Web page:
Edited by WoodyinNYC, 01 May 2017 - 11:56 AM.


#23 Devil's Advocate

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Posted 01 May 2017 - 01:24 PM

In Amtrak's defense, L.A. and Phoenix are the wrong distance apart, so Amtrak gave the longer L.A.-Tucson segment the better times for an overnight each way. To fix the Phoenix distance problem would require a huge investment in upgrading the route. Sure, if we had the money.


If Amtrak wants LAX-MRC to be an overnight trip they can simply slow down the speedometer and suddenly it's an overnight trip. Much of our national network is slowing down anyway due to lack of passenger focused track maintenance so why not choose a speed and schedule that makes calling times desirable for the biggest cities on the route? I realize that slowing down is counterintuitive but it's time we admitted that nobody is taking the Sunset Limited to get somewhere quickly. If speed was important they'd be flying or driving instead of waiting days on end for the Sunset to eventually show up.
 
 

Another factor is the connection to/from the Coast Starlight, which is worth some millions in revenue to both trains. Here money is being spent, on serious planning at least, where California wants to upgrade the Surfliner route L.A.-Santa Barbara-San Luis Obispo, and then push on to San Jose, connecting to Bay Area trains. Restoring this coastal route to pre-Amtrak times will save an hour or two from the current timetables. When the Starlight can reliably arrive in L.A. at 7 p.m. instead of 9 p.m., the Sunset's departure could be moved up into a more friendly evening time instead of leaving at 10:30 when some folks want to be in bed.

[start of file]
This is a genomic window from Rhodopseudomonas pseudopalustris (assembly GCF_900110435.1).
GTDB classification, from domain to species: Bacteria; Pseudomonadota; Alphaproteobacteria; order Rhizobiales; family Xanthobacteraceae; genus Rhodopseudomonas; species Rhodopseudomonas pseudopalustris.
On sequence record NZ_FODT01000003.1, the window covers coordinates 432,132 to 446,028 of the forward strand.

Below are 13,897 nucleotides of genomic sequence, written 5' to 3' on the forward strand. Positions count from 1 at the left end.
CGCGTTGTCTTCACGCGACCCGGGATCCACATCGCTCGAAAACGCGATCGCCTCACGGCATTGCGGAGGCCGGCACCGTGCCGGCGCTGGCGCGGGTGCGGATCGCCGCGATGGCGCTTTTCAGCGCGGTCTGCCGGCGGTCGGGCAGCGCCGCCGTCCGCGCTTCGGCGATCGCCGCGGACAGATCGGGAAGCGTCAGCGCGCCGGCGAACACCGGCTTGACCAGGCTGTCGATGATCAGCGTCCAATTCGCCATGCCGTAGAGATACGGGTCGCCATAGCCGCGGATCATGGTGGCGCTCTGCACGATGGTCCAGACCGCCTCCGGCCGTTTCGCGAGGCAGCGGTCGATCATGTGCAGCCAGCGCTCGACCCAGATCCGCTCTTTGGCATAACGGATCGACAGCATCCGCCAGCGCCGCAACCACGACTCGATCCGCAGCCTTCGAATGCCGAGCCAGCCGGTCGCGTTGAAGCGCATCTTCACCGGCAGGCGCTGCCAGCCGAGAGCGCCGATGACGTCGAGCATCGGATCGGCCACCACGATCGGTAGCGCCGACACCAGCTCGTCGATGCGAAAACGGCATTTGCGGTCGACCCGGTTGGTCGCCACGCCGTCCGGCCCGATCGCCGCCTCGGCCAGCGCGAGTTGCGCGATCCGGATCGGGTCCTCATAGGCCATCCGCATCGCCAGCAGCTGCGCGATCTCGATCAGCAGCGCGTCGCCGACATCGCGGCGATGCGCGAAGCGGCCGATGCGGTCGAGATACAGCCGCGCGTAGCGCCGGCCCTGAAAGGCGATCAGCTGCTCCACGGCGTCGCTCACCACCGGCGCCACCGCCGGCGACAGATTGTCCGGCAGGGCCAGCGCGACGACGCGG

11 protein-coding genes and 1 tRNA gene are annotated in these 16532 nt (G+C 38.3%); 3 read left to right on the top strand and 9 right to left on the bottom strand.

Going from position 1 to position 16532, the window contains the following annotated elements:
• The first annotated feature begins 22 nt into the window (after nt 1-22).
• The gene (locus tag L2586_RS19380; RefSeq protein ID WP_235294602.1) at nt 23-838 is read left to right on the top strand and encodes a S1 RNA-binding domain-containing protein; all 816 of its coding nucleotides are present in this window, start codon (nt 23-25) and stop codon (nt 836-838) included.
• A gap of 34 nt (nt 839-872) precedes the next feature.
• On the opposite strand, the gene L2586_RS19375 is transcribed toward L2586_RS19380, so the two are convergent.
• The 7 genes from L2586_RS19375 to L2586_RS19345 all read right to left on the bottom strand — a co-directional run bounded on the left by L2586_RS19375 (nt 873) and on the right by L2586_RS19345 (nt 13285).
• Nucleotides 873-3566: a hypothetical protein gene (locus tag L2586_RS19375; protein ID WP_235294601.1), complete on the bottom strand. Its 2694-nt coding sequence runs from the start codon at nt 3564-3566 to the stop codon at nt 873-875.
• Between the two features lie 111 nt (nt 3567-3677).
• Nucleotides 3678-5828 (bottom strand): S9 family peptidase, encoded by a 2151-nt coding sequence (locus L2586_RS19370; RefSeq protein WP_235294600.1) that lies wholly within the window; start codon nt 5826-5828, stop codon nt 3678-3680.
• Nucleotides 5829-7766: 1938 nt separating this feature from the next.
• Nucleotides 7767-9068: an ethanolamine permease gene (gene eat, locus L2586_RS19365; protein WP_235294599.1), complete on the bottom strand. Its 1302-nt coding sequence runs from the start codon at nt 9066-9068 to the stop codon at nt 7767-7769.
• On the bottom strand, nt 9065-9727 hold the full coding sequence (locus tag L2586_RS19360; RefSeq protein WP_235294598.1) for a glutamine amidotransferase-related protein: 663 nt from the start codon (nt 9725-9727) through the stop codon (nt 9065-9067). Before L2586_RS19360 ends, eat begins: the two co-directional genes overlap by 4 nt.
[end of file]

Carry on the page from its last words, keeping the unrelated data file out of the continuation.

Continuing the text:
I'm not convinced that connecting with the Coast Starlight is worth the lousy calling times. Nor does the CS connection explain the SL's 5:35AM arrivals into LAUS. You know what can explain those schedules? Amtrak's official meal times. The Sunset Limited is scheduled to arrive just before breakfast would start and departs just after dinner would have ended.

 

Meanwhile, the Phoenix Shuttle is a good thing on its own, but it also a service being put in place and the bugs worked out prior to daily service on the Sunset. That's the big one: Daily service. iiuc, that upgrade will require only one more train set, and some more money, of course, tho not that much more money. But the PRIIA study way back when claimed that ridership will double, yielding lower loss per rider and other improvements in the metrics, very much including the customer satisfaction scores.


The Sunset Limited gave away a train set when the current schedule was put in place. I've never seen or heard what happened to that train set but I doubt it's sitting around waiting to come back anytime soon. It's probably long since been "spent" on replacing one of the trains some commercial trucker casually destroyed with cowboy logic. As for the money, has the UP come down from their absurd $750 million dollar demand for a single one-time schedule change, and if so by how much?

Edited by Devil's Advocate, 02 May 2017 - 12:07 PM.

We've got provisions and lots of beer. The key word is survival on the new frontier. 


#24 Chicoan

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Posted 01 May 2017 - 07:21 PM

http://media.amtrak....-phoenix-tempe/